Arrival is a 2016 sci-fi film written by Eric Heisserer and directed by Dennis Villeneuve, and tells the story of Louise Banks, a linguist who helps to communicate with aliens visiting Earth. It is based on Story of Your Life, a short story by Ted Chiang. If you have neither seen this film nor read this story, I very strongly encourage you to do one or the other before reading this blog post. I’m going to spoil both of them, and they are both excellent pieces of craft that do not deserve spoiling. Go now; the blog will still be here when you get back.
Anyway, both forms of this story centre around the idea that language shapes thought. Language shapes perception. Learning a new language means learning a new way of thinking, a new way of seeing the world. Learning an alien language means learning a way of thinking that is completely divorced from humanity. For Louise, this means learning to see events not as a sequential series of cause-and-effect, but rather as a simultaneous teleological hodgepodge of timey-wimey … stuff. (Yeah, that got away from me.)
The film doesn’t quite stick to the short story in many small ways but most of these stem from two major points of divergence. The first is that a lot of external conflict is added. The alien ships don’t stay in orbit, but come within touching distance of earth. The idea of weapons and of possible war runs throughout the film as an ever-present threat, avoided only through vigilance and all of Louise’s gifts of persuasion. This is an understandable change for a visual medium. Without the added conflict, the story is all about how Louise learns new concepts that change how she sees the world. This is fascinating to read about but by itself would be fairly monotonous to watch. Nothing wrong with adding more drama.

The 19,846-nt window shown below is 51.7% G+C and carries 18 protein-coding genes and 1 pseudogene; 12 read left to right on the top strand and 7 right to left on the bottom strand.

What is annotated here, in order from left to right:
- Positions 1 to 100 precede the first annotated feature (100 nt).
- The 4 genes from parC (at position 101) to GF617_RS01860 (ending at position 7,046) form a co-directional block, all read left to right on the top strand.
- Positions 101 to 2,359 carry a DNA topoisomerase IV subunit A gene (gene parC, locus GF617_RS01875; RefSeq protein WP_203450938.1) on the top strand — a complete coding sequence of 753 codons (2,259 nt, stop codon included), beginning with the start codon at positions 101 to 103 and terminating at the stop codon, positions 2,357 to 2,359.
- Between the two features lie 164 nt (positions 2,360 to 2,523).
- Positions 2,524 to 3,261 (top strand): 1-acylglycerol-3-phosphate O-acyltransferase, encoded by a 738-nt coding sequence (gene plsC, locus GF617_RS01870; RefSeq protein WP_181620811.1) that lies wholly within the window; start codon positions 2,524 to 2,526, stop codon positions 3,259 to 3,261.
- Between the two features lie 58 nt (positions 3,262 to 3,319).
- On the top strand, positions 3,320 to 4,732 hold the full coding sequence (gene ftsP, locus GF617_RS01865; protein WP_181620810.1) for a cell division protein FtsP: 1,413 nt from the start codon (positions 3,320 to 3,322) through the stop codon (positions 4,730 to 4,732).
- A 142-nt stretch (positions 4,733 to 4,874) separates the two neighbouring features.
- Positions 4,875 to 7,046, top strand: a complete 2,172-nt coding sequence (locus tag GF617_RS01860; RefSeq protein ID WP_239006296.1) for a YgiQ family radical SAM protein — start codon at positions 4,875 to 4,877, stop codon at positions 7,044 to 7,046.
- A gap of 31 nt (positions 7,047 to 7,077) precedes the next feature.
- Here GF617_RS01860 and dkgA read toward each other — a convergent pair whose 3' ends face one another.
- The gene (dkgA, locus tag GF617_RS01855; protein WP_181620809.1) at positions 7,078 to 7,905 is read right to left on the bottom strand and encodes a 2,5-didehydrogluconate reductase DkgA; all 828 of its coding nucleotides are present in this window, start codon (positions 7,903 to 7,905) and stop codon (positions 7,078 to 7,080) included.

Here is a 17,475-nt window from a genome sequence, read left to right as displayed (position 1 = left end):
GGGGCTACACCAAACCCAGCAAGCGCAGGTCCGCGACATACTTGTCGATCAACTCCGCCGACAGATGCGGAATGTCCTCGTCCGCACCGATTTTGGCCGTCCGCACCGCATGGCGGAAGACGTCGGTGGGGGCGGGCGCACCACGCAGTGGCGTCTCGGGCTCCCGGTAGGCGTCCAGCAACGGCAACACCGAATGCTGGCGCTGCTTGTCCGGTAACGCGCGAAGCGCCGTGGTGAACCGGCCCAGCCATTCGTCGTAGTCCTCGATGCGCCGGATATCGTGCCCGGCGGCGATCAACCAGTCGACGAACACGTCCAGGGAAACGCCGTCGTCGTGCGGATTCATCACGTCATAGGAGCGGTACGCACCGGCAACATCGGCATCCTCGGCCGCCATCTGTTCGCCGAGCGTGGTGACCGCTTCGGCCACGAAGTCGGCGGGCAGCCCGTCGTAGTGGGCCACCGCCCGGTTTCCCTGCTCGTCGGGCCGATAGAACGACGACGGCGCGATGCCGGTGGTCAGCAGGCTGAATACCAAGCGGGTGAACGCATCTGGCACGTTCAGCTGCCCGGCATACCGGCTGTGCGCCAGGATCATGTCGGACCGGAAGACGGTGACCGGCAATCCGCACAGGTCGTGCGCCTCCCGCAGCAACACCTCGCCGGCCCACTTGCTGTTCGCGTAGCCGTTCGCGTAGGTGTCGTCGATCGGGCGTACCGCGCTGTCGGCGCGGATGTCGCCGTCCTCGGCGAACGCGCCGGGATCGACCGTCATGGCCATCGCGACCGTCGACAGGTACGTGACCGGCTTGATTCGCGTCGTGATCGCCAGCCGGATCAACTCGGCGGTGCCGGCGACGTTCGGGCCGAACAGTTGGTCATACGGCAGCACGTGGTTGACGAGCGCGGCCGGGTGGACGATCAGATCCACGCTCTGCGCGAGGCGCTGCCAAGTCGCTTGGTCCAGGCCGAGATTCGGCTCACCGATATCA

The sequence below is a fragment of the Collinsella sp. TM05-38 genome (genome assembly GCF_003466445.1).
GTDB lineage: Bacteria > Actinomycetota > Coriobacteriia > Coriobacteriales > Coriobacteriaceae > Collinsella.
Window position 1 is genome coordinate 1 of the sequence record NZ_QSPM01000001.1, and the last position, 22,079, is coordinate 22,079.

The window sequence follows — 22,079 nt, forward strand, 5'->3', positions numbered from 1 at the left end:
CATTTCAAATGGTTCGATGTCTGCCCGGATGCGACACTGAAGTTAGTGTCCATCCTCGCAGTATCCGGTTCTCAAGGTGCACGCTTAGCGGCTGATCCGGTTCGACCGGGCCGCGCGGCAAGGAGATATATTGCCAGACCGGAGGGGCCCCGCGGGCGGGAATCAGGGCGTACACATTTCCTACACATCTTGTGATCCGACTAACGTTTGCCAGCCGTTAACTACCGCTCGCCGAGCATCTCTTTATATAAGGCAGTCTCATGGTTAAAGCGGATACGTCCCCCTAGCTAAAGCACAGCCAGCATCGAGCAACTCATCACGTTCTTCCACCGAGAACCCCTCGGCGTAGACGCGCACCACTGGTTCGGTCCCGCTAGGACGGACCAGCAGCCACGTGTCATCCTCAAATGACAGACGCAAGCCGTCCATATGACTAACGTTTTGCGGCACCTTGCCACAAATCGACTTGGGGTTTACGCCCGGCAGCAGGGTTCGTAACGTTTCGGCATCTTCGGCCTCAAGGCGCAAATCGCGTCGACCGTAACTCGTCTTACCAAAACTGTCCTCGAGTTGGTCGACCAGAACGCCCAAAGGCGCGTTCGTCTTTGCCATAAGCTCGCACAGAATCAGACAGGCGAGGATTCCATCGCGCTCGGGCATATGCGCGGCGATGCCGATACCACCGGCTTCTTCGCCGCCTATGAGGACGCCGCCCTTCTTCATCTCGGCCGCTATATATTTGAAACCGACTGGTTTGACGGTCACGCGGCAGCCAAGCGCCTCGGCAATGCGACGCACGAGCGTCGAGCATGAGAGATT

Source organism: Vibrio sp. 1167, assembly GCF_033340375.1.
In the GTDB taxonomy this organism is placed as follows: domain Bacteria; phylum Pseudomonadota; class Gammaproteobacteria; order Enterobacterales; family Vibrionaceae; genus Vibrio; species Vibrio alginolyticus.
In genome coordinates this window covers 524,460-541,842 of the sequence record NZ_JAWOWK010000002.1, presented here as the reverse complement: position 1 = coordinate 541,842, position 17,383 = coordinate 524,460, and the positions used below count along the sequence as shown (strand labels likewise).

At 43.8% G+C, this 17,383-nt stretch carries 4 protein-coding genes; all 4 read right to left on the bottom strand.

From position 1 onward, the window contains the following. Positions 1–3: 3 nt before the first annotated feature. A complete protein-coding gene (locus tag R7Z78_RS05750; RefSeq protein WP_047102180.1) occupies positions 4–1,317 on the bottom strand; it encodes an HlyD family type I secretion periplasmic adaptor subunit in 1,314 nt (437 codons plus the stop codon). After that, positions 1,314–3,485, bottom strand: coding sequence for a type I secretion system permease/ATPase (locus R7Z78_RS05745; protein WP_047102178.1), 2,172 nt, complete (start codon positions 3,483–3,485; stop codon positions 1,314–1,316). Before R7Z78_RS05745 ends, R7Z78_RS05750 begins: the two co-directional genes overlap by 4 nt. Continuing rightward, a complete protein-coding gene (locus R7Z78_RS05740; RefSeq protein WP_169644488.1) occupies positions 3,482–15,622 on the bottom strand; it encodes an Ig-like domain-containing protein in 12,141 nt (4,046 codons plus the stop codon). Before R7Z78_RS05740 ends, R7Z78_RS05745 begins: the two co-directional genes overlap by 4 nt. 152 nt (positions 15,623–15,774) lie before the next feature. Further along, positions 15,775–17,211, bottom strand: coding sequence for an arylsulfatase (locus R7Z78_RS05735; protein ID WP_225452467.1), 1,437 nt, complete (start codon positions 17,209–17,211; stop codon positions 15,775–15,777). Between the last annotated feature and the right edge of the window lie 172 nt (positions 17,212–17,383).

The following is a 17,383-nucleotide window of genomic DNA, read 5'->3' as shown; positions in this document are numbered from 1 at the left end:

The second main divergence is that one of Chiang’s themes is made a little more palatable. See, in Story of Your Life, it’s clear that knowing the future essentially robs you of free will. The explanation is a tad more complicated, but that is what it boils down to. This is not the case for the film. Quite the opposite: the film shows us that Louise, knowing the future, is still able to make a choice.
Now I’m a little more conflicted about this change. On the one hand, I’m fully behind the idea of free will. I make choices every day, and the thought that they aren’t really my choices is a little uncomfortable, to say the least. On the other hand, isn’t that the point of the story? That Louise is seeing the world in such an alien way that the rest of us find it difficult to accept?
In a way, the act of a reading a story is a far more localised version of learning a language. It doesn’t gift you with a whole new way of thinking, but it offers some insight into another person’s mind. So I guess the question is: do we seek out stories that alienate us, that make us see the world in a new way? Or do we gravitate to stories where we agree with the core messages, where we aren’t forced to confront uncomfortable ideas? The very fact that I’m more forgiving of this change than I usually am when comparing adaptations tells me it might just be the latter. Or perhaps it’s a little of both. Change tends to be a gradual thing, after all. Thoughts?
I find myself reading pro-Trump or at least not anti-Trump writing, and occasionally feeling persuaded. I think it is uncomfortable, to read things which disagree with your own world view – and its hard to overcome your own internal bias. But as you say, it is a way into another person’s world, and that is powerful, in its own way. The question is then how much we value the conflict we create in our own minds through the process of discovery, the process of questioning our own integrity.